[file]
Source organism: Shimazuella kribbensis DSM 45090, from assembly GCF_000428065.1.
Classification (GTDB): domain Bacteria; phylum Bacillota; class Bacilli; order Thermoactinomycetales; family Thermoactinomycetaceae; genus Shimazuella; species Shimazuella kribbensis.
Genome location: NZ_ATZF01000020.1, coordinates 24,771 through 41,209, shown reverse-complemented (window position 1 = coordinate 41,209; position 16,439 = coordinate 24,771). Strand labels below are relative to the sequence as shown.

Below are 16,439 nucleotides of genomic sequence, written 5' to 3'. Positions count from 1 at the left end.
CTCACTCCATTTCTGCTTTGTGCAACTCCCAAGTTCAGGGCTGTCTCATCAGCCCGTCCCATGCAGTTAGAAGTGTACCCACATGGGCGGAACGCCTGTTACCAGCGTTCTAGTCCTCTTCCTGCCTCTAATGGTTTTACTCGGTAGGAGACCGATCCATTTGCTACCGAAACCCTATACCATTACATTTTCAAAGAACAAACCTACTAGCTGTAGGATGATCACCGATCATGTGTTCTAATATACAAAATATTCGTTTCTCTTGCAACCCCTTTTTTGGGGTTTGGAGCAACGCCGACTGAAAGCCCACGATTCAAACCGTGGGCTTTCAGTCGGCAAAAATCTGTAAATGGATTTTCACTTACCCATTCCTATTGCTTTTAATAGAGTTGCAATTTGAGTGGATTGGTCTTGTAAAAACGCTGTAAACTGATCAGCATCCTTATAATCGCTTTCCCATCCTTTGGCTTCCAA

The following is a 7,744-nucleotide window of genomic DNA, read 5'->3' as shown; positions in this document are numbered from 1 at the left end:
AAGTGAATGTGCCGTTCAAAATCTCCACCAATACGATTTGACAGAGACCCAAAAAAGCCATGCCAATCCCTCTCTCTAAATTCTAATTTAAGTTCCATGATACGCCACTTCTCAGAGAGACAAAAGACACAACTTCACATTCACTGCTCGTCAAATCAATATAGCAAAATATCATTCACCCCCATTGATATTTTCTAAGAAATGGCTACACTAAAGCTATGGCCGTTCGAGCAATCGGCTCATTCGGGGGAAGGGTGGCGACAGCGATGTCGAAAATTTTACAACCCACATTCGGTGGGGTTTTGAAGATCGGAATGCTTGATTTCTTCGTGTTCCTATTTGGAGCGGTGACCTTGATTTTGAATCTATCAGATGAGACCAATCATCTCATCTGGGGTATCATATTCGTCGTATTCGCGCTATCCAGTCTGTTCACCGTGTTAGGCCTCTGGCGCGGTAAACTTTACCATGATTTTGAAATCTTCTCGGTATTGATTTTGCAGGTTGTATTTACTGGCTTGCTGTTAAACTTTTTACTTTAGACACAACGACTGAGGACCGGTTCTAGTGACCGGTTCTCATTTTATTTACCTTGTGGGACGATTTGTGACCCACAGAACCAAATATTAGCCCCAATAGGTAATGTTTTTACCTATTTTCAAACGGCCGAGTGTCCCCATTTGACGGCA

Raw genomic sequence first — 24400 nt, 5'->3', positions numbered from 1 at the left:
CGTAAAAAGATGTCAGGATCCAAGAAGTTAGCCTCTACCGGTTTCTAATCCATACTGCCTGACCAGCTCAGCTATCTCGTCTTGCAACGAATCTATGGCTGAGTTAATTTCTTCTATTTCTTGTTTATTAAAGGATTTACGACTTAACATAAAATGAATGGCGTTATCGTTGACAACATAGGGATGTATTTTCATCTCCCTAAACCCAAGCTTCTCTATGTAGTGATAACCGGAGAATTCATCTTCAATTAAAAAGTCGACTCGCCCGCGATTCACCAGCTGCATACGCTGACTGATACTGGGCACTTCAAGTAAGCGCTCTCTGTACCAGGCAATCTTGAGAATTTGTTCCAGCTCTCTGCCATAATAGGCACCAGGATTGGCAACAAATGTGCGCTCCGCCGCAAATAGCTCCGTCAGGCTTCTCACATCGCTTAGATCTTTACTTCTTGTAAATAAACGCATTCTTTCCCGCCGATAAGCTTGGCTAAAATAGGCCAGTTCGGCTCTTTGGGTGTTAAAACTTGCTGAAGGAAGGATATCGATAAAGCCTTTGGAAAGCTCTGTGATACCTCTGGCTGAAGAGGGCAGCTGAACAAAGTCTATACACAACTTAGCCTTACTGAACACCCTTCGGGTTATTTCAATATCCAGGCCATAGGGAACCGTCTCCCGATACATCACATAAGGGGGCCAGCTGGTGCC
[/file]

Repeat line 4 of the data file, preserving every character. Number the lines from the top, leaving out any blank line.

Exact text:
Below are 16,439 nucleotides of genomic sequence, written 5' to 3'. Positions count from 1 at the left end.